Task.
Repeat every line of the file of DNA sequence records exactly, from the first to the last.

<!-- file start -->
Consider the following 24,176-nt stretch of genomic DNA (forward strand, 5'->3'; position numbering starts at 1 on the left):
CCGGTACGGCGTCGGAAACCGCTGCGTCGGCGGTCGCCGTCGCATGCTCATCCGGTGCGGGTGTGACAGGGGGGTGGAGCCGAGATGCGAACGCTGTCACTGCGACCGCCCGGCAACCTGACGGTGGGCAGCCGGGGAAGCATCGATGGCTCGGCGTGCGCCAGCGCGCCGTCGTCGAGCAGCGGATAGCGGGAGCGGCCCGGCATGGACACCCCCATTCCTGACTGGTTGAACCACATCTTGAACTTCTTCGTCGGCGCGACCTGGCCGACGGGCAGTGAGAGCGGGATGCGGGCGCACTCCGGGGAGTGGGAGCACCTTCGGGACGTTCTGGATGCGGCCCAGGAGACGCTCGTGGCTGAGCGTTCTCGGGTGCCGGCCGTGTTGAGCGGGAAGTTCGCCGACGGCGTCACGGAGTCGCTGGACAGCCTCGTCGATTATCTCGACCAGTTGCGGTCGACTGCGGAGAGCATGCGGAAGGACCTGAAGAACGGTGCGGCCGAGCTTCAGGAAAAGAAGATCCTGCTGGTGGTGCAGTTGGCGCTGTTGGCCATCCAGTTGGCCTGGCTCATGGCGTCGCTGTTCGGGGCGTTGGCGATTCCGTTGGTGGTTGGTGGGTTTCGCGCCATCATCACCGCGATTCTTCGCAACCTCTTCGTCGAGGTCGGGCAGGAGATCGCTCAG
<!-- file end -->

Consider the following 24,176-nt stretch of genomic DNA (forward strand, 5'->3'; position numbering starts at 1 on the left):
CCGGTACGGCGTCGGAAACCGCTGCGTCGGCGGTCGCCGTCGCATGCTCATCCGGTGCGGGTGTGACAGGGGGGTGGAGCCGAGATGCGAACGCTGTCACTGCGACCGCCCGGCAACCTGACGGTGGGCAGCCGGGGAAGCATCGATGGCTCGGCGTGCGCCAGCGCGCCGTCGTCGAGCAGCGGATAGCGGGAGCGGCCCGGCATGGACACCCCCATTCCTGACTGGTTGAACCACATCTTGAACTTCTTCGTCGGCGCGACCTGGCCGACGGGCAGTGAGAGCGGGATGCGGGCGCACTCCGGGGAGTGGGAGCACCTTCGGGACGTTCTGGATGCGGCCCAGGAGACGCTCGTGGCTGAGCGTTCTCGGGTGCCGGCCGTGTTGAGCGGGAAGTTCGCCGACGGCGTCACGGAGTCGCTGGACAGCCTCGTCGATTATCTCGACCAGTTGCGGTCGACTGCGGAGAGCATGCGGAAGGACCTGAAGAACGGTGCGGCCGAGCTTCAGGAAAAGAAGATCCTGCTGGTGGTGCAGTTGGCGCTGTTGGCCATCCAGTTGGCCTGGCTCATGGCGTCGCTGTTCGGGGCGTTGGCGATTCCGTTGGTGGTTGGTGGGTTTCGCGCCATCATCACCGCGATTCTTCGCAACCTCTTCGTCGAGGTCGGGCAGGAGATCGCTCAG